Dow futures were pointing to an advance at Tuesday's open after the Dow Jones Industrial Average broke a two-session winning streak. However, the Nasdaq continued to be the big winner on Wall Street, logging its sixth straight gain Monday. The tech-heavy index was up 2.4% for the year and just 6% below its February record high. (CNBC)
The Federal Reserve on Tuesday, in one of several unprecedented programs to help keep the markets functioning during the pandemic, will start purchasing shares of exchange-traded funds that invest in bonds. The Fed said that most of its ETF holdings will be in funds that primarily invest in highly rated U.S. corporate bonds (CNBC)
* US consumer price index fell 0.8% in April, as expected (Reuters)
Dr. Anthony Fauci, the nation's leading infectious disease specialist and a key member of President Donald Trump's White House coronavirus task force, reportedly plans to publicly warn on Tuesday that states reopening their economies too soon will cause "needless suffering and death." On Monday night, The New York Times' Sheryl Gay Stolberg said Fauci had sent her an email ahead of his public testimony Tuesday at a remote Senate hearing.
As states across America start to ease lockdowns, South Korea and China are experiencing an uptick in cases after restrictions were eased. In the Chinese city of Wuhan, the epicenter of the outbreak, officials plan to test its 11 million residents over a 10-day period. Globally, cases approached 4.2 million with 286,615 deaths. The U.S. has had the most infections, more than 1.3 million, including 80,684 deaths. (Reuters)
Coronavirus infection rates are spiking to new highs in several metropolitan areas and smaller communities across the U.S., according to unreleased data the White House's pandemic task force uses to track new cases. The data, obtained by NBC News, was at odds with the president's declaration Monday that "all throughout the country, the numbers are coming down rapidly."
A memo to staff Monday directed "everyone who enters the West Wing to wear a mask or facial covering." The directive, after two staffers tested positive last week, apparently doesn't apply to the president, according to The Associated Press. Meanwhile, Trump stormed out of Monday's coronavirus press conference after becoming angry with two reporters: CBS' Weijia Jiang who asked a question about testing and CNN's Kaitlan Collins, who didn't get to ask a question.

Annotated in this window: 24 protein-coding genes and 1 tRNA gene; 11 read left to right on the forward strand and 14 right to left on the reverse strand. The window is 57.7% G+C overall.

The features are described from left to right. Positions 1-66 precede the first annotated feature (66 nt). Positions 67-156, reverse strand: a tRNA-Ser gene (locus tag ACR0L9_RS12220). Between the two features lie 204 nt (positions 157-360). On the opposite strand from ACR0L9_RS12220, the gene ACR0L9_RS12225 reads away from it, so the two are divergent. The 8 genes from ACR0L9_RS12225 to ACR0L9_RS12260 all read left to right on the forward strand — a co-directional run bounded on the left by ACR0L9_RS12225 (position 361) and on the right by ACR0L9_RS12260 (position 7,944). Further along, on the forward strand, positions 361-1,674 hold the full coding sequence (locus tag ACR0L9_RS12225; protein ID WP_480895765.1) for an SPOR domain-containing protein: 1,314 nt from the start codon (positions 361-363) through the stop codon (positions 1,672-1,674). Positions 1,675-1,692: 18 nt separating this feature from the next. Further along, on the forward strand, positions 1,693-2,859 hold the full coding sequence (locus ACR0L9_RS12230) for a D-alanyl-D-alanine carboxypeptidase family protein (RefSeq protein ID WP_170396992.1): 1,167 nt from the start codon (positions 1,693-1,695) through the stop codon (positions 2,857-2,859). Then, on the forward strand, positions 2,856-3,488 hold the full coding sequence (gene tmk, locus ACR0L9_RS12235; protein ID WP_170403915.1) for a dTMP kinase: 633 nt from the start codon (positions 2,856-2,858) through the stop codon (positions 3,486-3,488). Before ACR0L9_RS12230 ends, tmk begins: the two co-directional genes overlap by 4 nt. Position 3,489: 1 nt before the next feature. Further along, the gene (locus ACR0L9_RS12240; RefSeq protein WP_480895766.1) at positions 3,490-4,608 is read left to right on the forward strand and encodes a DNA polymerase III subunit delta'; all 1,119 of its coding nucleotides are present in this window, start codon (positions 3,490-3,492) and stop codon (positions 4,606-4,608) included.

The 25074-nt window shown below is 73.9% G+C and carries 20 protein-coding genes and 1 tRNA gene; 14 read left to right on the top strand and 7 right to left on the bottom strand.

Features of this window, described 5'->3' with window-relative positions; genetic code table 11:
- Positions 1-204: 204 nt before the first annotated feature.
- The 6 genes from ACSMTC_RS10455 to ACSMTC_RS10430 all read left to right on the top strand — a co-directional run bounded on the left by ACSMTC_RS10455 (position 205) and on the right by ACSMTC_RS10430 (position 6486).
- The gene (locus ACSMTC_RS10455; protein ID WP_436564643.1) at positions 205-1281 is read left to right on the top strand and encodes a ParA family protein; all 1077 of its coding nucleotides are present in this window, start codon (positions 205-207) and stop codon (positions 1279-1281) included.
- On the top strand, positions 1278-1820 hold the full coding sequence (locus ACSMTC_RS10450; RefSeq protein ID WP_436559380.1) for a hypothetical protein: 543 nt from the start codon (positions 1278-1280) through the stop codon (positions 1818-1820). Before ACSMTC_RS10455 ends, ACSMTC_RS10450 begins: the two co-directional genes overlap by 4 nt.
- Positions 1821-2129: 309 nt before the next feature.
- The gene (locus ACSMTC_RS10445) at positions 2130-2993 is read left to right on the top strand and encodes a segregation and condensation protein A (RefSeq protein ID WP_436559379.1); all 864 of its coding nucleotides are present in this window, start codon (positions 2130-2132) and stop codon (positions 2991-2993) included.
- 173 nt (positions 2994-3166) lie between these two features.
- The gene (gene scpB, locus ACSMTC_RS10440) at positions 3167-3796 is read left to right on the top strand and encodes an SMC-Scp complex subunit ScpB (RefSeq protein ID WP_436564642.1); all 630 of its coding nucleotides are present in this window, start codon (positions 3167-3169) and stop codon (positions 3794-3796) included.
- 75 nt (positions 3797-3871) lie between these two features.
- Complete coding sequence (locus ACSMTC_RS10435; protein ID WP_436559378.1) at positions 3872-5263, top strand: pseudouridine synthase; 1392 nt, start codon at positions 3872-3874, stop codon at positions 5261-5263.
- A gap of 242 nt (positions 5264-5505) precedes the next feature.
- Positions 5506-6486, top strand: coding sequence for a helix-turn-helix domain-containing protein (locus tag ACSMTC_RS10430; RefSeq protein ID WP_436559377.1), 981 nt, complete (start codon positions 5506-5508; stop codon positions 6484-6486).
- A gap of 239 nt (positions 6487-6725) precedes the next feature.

Boeing (BA) CEO Dave Calhoun told NBC News he believes a major U.S. airline could go out of business this year. "Yes, most likely. You know, something will happen when September comes around," he said. In response to Calhoun's comment, a Boeing spokesman said the CEO was speaking to the "general uncertainty in the sector, not about any one particular airline."
Tesla (TSLA) CEO Elon Musk has confirmed that the company restarted production Monday at its Fremont factory, located in Alameda County, California, south of San Francisco. The move defied a local government order against reopening what it considers nonessential businesses. In a tweet Monday, Musk practically dared authorities to arrest him. (AP)
* Toyota expects profit to drop 80% this year as virus saps car sales (Reuters)
* Car rental firm Hertz raises going concern doubts as debt default looms (Reuters)
Hyatt Hotels (H) said late Monday it will lay off 1,300 people globally as it tries to cope with the coronavirus crisis, which has virtually halted global travel by keeping people indoors. The hotel giant also cut pay for senior management, board members and all employees as part of a restructuring. (Reuters)